Posted by David Arditti at 20:16 on 2010 Feb 21

    Interesting that Martin says his 19" had a wormwheel as accurate as that of a Paramount. I am surprised, as the 10" AE Dall-Kirkham-Dall had a very inaccurate drive in its C-type GEM, with a PE of about 1 minute, and I have read elsewhere on the web a comment about problems with PE on AE drives. It seems that they varied a good deal. Also the C-type GEM had a very weird constructional idea whereby the worms rotated in holes actually bored through the main castings of the mount, which could never work well, as there was no way to tune the placing of the worm with respect to the wheel. Other manufacturers of the time, e.g. Irving and Fuller, at least had the sense to make the worm casting a separate section. The mount of the 10" Cassegrain was really its most unsatisfactory feature. Another problem was the lack of any method of clamping the axes, which made the telescope very hard to handle. Again, Irving and Fuller had the sense to provide clamps.Richard McKim’s telescope is I believe a hybrid construction from several different sources, though the mount clearly shows AE components, and I think the optics are by Hysom.


    Posted by Martin Mobberley at 21:11 on 2010 Feb 21

    Hello David,You say you are surprised (about the tracking), but think of the timescales involved. Every manufacturer learns from its mistakes and the AE mounts from their earliest days (the late 1960s and 70s) are completely different to those from the 1980sonwards. My 14" was on a modified C type head and the wormhousing was very poorly designed. Like all telescopes of thatera guiding with a separate guidescope was required. But the1992 built 19.3 inch with its 18 inch wormwheel was a totally different design with the worm position adjustable and held ina solid ball race. After 25 years in business it would have been amazing if Rob Hysom’s design had not changed…. In addition the 19.3 inch was a much larger instrument than the usual AE amateur telescope, although they made quite a few massive telescopes like the 16-inch Cross Axis at Armagh and Hatfield Polytechnic and the 24 inch at Keele.Both my 14 and 19.3 inch instruments had very good axis clamps. Richard’s C type AE mount is virtually identicalto the one I gave to Mark Stuckey. As you say, the opticswere by Jim. It is not a pure AE but then neither wasmy 19.3 inch….the focuser and setting circles were made by another company. After Jim moved from Luton to Cambridge the era of pure AE telescopes ended….indeed before the late 1970s AE was more than just Jim and his brother. There were other characters (Goddard, Shuttlewood and the Astrotech drive people) involved. Incidentally, in 1987 I went on a trip to an observatory in Somerset where there was an 18 inch f/6 Newtonian (Charterhouse) made by Fullerscopes. An impressive beast, with, as you say, a worm held in a substantial block.Nick James drove me to see it and use it. However, on the subject of having any design ‘sense’ it was hysterically badly designed. The worm appeared to be made from hardened steel, but the aluminium wheel was as soft as butter. Every time the worm rotated another tooth on the wheel was shaved off and ended up as swarf in the worm housing…..half the teeth had disappeared after a few years of use. So, yes, the early AE worm designs were poor, but the big Fullerscopes worm and wheel designs were catastrophic. By contrast the AE wheels of the ’80s were phosphor bronze!!! I guess there is probably a single tooth left on that wheel now….if the telescope exists at all! It’s difficult to find any manufacturer whose mounts have no shortfalls, with the exception of Software Bisque and Astrophysics.Martin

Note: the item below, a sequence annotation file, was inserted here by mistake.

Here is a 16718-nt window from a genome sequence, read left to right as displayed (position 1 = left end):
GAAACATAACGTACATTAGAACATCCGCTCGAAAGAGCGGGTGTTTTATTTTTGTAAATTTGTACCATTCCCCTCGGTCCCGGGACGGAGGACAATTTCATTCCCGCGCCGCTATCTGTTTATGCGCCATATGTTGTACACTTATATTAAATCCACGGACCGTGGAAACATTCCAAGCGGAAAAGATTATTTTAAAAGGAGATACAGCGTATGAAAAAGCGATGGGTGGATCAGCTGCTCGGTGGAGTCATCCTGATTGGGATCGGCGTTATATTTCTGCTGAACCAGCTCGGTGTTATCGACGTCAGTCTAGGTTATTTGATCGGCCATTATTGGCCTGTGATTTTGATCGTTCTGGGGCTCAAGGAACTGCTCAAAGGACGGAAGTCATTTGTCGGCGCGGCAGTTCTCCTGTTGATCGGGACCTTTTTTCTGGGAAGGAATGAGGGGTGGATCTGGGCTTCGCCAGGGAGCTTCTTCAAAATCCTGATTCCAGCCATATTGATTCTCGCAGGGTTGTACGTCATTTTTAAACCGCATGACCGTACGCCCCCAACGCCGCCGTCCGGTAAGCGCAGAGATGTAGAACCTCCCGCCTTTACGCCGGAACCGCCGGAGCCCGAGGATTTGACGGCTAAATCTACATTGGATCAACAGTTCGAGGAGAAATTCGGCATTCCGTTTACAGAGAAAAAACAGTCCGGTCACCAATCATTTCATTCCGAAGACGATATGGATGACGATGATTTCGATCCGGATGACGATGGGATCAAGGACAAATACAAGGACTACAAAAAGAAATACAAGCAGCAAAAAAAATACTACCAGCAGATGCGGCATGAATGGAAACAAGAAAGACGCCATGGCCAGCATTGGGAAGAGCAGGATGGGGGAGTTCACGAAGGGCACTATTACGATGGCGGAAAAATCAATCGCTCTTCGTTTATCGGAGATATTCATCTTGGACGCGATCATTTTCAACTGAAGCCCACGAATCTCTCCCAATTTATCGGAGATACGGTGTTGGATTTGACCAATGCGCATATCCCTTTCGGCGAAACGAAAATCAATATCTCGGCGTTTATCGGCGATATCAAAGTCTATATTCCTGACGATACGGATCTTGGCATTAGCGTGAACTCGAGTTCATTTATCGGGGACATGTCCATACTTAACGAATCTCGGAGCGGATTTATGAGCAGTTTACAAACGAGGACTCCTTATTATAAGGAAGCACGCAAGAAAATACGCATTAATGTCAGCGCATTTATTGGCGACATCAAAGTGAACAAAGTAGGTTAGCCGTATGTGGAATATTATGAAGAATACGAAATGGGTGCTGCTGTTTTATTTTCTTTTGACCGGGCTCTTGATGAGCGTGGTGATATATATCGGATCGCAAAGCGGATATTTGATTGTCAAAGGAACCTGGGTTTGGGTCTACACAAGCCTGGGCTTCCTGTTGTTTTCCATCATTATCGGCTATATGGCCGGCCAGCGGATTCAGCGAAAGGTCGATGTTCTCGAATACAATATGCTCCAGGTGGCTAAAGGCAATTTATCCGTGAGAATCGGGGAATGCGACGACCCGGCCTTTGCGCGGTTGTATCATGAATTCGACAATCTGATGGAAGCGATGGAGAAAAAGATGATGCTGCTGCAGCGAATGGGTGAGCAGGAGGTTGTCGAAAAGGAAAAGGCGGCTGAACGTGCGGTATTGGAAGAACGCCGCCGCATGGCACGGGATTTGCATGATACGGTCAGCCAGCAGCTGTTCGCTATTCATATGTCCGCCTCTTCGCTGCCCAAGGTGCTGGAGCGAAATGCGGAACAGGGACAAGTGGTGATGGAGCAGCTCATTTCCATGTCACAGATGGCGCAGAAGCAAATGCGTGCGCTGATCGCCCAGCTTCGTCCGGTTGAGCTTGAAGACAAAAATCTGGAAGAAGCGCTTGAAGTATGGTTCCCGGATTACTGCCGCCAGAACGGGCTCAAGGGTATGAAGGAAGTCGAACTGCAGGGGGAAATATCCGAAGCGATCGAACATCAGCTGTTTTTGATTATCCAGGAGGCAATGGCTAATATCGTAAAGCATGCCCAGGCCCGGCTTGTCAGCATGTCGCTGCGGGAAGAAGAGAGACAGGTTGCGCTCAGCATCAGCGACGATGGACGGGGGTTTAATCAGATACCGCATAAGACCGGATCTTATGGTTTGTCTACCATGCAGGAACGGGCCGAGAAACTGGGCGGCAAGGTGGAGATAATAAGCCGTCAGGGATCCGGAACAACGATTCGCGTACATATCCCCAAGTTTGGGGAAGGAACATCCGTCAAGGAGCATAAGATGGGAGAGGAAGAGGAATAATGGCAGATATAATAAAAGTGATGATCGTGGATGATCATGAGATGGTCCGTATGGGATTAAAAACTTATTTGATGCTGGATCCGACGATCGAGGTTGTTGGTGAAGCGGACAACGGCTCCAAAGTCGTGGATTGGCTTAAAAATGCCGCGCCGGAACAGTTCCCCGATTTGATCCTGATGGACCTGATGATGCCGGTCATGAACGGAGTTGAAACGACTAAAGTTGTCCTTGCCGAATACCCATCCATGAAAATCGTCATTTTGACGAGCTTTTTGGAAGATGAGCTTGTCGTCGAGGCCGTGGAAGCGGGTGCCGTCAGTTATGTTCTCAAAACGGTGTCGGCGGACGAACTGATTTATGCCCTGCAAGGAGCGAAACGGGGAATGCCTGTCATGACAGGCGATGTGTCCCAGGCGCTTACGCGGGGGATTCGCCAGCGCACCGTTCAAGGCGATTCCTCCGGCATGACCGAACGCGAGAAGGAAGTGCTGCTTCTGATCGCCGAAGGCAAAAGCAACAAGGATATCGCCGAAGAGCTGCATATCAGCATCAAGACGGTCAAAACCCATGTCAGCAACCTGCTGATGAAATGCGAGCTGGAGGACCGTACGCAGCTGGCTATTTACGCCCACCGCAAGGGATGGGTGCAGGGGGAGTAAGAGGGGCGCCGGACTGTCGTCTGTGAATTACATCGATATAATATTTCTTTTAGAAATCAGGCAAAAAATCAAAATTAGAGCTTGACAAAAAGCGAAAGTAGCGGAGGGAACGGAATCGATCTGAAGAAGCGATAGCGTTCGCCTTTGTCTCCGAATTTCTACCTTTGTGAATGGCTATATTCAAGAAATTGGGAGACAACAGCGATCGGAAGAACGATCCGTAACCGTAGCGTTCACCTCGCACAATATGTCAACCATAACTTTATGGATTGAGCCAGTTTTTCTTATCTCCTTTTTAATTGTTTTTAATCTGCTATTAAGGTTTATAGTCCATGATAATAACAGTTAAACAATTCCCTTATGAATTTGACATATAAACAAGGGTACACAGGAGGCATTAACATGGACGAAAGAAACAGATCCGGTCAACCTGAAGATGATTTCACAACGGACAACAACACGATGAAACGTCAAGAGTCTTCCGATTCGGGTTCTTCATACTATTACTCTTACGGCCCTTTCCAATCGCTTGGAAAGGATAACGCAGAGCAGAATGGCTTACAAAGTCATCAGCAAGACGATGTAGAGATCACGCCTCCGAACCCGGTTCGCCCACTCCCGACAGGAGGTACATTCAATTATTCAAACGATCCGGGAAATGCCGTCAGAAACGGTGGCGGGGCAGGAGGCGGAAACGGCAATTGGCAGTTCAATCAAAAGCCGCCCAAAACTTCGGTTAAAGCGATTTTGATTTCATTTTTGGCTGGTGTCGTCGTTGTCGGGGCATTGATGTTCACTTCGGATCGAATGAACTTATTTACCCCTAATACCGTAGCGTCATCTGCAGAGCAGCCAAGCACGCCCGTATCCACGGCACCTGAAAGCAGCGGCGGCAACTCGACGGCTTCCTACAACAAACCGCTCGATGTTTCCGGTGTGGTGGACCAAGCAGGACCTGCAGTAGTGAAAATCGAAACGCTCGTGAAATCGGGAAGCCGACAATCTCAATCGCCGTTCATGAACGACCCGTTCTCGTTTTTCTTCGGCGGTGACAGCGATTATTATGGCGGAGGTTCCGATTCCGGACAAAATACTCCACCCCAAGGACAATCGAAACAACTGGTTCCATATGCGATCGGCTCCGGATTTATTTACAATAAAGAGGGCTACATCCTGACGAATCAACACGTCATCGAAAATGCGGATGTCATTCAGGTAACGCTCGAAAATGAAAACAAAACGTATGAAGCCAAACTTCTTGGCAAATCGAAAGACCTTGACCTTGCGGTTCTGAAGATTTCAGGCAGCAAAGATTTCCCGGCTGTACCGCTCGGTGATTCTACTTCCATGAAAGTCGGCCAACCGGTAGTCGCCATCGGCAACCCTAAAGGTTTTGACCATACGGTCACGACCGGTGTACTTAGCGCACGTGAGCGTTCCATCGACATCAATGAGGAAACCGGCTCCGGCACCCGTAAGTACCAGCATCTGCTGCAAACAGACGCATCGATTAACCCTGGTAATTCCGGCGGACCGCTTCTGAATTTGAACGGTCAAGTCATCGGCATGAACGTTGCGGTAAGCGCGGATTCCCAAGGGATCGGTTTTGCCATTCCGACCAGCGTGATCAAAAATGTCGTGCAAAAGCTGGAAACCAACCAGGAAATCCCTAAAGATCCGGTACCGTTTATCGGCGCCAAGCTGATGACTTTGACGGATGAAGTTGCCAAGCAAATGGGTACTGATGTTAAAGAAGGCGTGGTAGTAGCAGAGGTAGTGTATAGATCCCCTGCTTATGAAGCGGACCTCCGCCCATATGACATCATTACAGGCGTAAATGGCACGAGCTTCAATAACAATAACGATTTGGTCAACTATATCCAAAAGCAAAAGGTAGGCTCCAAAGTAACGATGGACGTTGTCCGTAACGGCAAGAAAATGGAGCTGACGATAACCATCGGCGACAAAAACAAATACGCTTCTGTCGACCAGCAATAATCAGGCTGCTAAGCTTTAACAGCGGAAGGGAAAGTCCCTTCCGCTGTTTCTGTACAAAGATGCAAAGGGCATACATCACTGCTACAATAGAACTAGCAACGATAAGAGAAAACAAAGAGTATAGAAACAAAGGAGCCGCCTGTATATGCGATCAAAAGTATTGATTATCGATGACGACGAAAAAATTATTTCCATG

Posted by Dale Holt at 11:15 on 2010 Feb 23

    Absolutely fascinating (and I didn’t even ask the initial question) thanks for posting that Martin.The figures you quote for your past telescope purchases should make us realise just how lucky we are to have decent & useable telescopes and mounts available at much lower cost and that is without factoring in inflationary values.Once again Martin thanks for that history & to Paul for the original post.Kind regards, Dale


    Posted by Paul A Brierley at 18:25 on 2010 Feb 23

    Hi Guy’s,That is very interesting reading Martin, thank you.I’ve been in touch with Mark who has the collection of AE telescopes. He told me that he’s hoping to have a web site up and running in the near future, devoted to the history of this company. The larger AE telescope’s looked very professional. But as Martin has pointed out, difficult to move around the sky.Does anybody here know anybody still making Fork mountings?


    Posted by David Arditti at 21:20 on 2010 Feb 23

    Beacon Hill Telescopes have made fork mountings in recent times though they are not, shall I say, the most sophisticated constructions.Mathis Instruments in the States make big and impressive forks as do RCOS and others, but this is all highly-expensive and massive engineering on the amateur-professional borderline. Nothing else I know of in Europe.


    Posted by Andrea Tasselli at 12:35 on 2010 Feb 24

    There are a number of companies in Germany, Switzerland and Italy that make them (fork mounts), I must have the details somewhere if you’re interested. GTD in Hungary also make them, see here: it helpsAndrea T.